In the age of social media, ‘sharenting’ has become an integral part of modern parenting. Coined in 2010, ‘sharenting’ refers to the practice of parents sharing their children’s lives on social media. It is a digital diary, a virtual scrapbook, and a way for parents to connect with family and friends.
But like any tool, ‘sharenting’ needs to be used wisely. This article will explore how to ‘sharent’ the right way.
Protect Personal Information
When sharing your child’s milestones, be cautious about revealing personal information like full names, birthdates, or the name of their school. Identity thieves or online predators can exploit this information.
Stick to using nicknames or initials. Plus, avoid sharing any details that could be used to identify your child’s location or identity.
Avoid Embarrassing Stories
While it is natural to want to share funny or embarrassing stories about your child, exercise discretion. Consider how your child might feel about those stories when they are older. What is hilarious at the age of five might be mortifying at fifteen.
So, it is important to strike a balance between sharing amusing anecdotes and respecting your child’s future feelings.
Set Clear Boundaries
One of the first steps to ‘sharenting’ is setting clear boundaries for yourself. Determine what you are comfortable sharing and what you would like to keep private. This not only protects your child’s privacy. But it also allows you to maintain a sense of control over your online presence.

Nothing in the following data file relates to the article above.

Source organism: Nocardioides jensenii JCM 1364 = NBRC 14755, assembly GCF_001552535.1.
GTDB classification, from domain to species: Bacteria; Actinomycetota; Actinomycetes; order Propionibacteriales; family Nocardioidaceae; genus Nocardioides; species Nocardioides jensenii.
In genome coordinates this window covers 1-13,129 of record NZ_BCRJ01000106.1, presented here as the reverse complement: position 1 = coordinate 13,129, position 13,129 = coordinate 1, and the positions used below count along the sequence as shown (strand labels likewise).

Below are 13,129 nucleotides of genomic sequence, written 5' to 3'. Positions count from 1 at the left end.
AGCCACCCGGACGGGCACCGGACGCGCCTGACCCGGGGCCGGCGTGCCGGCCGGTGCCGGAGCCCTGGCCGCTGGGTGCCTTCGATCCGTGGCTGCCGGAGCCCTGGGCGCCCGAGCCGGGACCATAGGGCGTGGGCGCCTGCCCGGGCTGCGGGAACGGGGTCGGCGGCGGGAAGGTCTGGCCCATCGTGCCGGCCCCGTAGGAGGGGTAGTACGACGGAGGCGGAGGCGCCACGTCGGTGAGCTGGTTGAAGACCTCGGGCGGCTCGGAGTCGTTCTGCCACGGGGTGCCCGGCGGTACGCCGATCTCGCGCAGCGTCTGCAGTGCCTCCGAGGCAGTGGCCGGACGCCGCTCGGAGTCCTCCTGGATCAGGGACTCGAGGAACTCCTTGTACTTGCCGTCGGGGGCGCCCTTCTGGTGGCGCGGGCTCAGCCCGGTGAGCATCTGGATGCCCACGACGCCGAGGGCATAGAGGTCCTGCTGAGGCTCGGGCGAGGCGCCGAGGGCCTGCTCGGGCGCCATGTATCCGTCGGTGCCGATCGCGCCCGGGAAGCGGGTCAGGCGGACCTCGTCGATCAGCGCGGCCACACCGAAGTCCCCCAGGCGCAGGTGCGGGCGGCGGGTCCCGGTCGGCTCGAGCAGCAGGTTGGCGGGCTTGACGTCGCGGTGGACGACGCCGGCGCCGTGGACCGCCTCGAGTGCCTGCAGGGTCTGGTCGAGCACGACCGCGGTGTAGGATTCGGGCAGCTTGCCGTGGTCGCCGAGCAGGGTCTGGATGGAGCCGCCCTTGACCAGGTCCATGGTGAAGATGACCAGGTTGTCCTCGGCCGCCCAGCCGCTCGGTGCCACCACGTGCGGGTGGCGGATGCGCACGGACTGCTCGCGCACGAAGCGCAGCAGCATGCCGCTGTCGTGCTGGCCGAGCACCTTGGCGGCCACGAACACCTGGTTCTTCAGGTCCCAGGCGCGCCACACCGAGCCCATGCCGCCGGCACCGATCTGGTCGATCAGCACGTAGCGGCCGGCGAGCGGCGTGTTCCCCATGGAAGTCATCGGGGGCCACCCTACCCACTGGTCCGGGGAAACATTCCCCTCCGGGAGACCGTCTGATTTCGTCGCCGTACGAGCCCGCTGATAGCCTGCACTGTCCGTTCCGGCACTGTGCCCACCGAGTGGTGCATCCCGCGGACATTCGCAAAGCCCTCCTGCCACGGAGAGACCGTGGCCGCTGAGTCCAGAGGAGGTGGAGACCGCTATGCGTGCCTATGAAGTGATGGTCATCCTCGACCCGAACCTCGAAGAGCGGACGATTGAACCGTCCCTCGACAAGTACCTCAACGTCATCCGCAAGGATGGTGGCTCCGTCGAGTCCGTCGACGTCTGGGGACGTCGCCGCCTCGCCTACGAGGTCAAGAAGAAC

Remember, you do not have to share every aspect of your child’s life. And it is perfectly okay to keep some moments just for your family.
Get Consent from Older Children
As your children grow and become more aware of their online presence, it is crucial to involve them in the decision-making process. Before posting pictures or stories involving older children, seek their consent. Explain why you want to share and ask if they are comfortable with it.
In turn. This will empower them to have a say in what goes online and ensure their feelings are respected.
Keep a Close Circle of Friends
On social media, it is easy to accumulate hundreds or even thousands of friends and followers. However, not everyone in your network needs to see your ‘sharenting’ posts. Consider creating a private group or close friends list where you share most of your family updates.
This way, you can control who has access to your children’s moments.
Monitor Comments and Interactions
As a ‘sharent,’ it is your responsibility to monitor the comments and interactions on your posts. Ensure that the comments are respectful and free from any inappropriate content.
If you encounter any negative or concerning comments, do not hesitate to delete or report them. Protecting your child’s online space is paramount.
Be Mindful of Online Predators
The internet can be a playground for online predators, and ‘sharenting’ posts can unwittingly attract their attention. Be cautious about sharing photos that may be suggestive or provocative. Even unintentionally.
Avoid using location tags that can reveal your child’s whereabouts and make sure your privacy settings are up to date.